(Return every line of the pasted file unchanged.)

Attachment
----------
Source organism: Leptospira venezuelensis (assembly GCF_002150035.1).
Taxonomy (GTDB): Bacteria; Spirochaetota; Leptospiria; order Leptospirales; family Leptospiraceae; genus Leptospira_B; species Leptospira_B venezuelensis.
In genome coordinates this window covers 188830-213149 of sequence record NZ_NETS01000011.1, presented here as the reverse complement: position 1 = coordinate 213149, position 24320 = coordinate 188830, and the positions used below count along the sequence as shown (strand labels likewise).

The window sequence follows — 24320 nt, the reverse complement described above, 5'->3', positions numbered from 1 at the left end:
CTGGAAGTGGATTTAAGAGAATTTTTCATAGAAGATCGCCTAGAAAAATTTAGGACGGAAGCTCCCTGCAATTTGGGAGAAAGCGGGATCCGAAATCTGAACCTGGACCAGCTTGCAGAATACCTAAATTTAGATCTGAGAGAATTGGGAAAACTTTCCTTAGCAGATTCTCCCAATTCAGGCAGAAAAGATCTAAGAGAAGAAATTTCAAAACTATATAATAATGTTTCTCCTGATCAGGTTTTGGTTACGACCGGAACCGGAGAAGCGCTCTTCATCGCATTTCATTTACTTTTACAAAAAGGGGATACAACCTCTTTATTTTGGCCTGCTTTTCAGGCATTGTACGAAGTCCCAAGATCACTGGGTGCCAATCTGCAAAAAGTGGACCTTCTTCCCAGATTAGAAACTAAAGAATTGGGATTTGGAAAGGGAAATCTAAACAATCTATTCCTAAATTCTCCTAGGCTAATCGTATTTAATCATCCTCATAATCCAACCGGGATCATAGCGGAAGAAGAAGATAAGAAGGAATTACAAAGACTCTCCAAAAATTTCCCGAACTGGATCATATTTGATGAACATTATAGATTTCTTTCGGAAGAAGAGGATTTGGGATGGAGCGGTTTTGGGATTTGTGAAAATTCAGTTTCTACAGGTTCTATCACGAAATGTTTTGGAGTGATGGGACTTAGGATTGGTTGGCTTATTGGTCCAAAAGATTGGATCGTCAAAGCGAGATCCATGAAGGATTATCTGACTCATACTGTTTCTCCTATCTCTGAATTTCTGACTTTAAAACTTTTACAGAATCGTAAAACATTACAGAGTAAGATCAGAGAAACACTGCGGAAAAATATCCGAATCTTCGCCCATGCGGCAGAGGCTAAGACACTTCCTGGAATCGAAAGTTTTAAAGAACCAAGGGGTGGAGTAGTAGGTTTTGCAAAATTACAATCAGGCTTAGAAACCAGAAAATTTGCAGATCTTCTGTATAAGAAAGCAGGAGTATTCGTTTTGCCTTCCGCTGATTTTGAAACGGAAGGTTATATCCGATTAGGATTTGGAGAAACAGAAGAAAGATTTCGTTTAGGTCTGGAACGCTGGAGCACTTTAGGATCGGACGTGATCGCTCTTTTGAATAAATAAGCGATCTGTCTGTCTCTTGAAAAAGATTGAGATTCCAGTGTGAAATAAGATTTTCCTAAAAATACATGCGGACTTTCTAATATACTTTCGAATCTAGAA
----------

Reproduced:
Source organism: Leptospira venezuelensis (assembly GCF_002150035.1).
Taxonomy (GTDB): Bacteria; Spirochaetota; Leptospiria; order Leptospirales; family Leptospiraceae; genus Leptospira_B; species Leptospira_B venezuelensis.
In genome coordinates this window covers 188830-213149 of sequence record NZ_NETS01000011.1, presented here as the reverse complement: position 1 = coordinate 213149, position 24320 = coordinate 188830, and the positions used below count along the sequence as shown (strand labels likewise).

The window sequence follows — 24320 nt, the reverse complement described above, 5'->3', positions numbered from 1 at the left end:
CTGGAAGTGGATTTAAGAGAATTTTTCATAGAAGATCGCCTAGAAAAATTTAGGACGGAAGCTCCCTGCAATTTGGGAGAAAGCGGGATCCGAAATCTGAACCTGGACCAGCTTGCAGAATACCTAAATTTAGATCTGAGAGAATTGGGAAAACTTTCCTTAGCAGATTCTCCCAATTCAGGCAGAAAAGATCTAAGAGAAGAAATTTCAAAACTATATAATAATGTTTCTCCTGATCAGGTTTTGGTTACGACCGGAACCGGAGAAGCGCTCTTCATCGCATTTCATTTACTTTTACAAAAAGGGGATACAACCTCTTTATTTTGGCCTGCTTTTCAGGCATTGTACGAAGTCCCAAGATCACTGGGTGCCAATCTGCAAAAAGTGGACCTTCTTCCCAGATTAGAAACTAAAGAATTGGGATTTGGAAAGGGAAATCTAAACAATCTATTCCTAAATTCTCCTAGGCTAATCGTATTTAATCATCCTCATAATCCAACCGGGATCATAGCGGAAGAAGAAGATAAGAAGGAATTACAAAGACTCTCCAAAAATTTCCCGAACTGGATCATATTTGATGAACATTATAGATTTCTTTCGGAAGAAGAGGATTTGGGATGGAGCGGTTTTGGGATTTGTGAAAATTCAGTTTCTACAGGTTCTATCACGAAATGTTTTGGAGTGATGGGACTTAGGATTGGTTGGCTTATTGGTCCAAAAGATTGGATCGTCAAAGCGAGATCCATGAAGGATTATCTGACTCATACTGTTTCTCCTATCTCTGAATTTCTGACTTTAAAACTTTTACAGAATCGTAAAACATTACAGAGTAAGATCAGAGAAACACTGCGGAAAAATATCCGAATCTTCGCCCATGCGGCAGAGGCTAAGACACTTCCTGGAATCGAAAGTTTTAAAGAACCAAGGGGTGGAGTAGTAGGTTTTGCAAAATTACAATCAGGCTTAGAAACCAGAAAATTTGCAGATCTTCTGTATAAGAAAGCAGGAGTATTCGTTTTGCCTTCCGCTGATTTTGAAACGGAAGGTTATATCCGATTAGGATTTGGAGAAACAGAAGAAAGATTTCGTTTAGGTCTGGAACGCTGGAGCACTTTAGGATCGGACGTGATCGCTCTTTTGAATAAATAAGCGATCTGTCTGTCTCTTGAAAAAGATTGAGATTCCAGTGTGAAATAAGATTTTCCTAAAAATACATGCGGACTTTCTAATATACTTTCGAATCTAGAA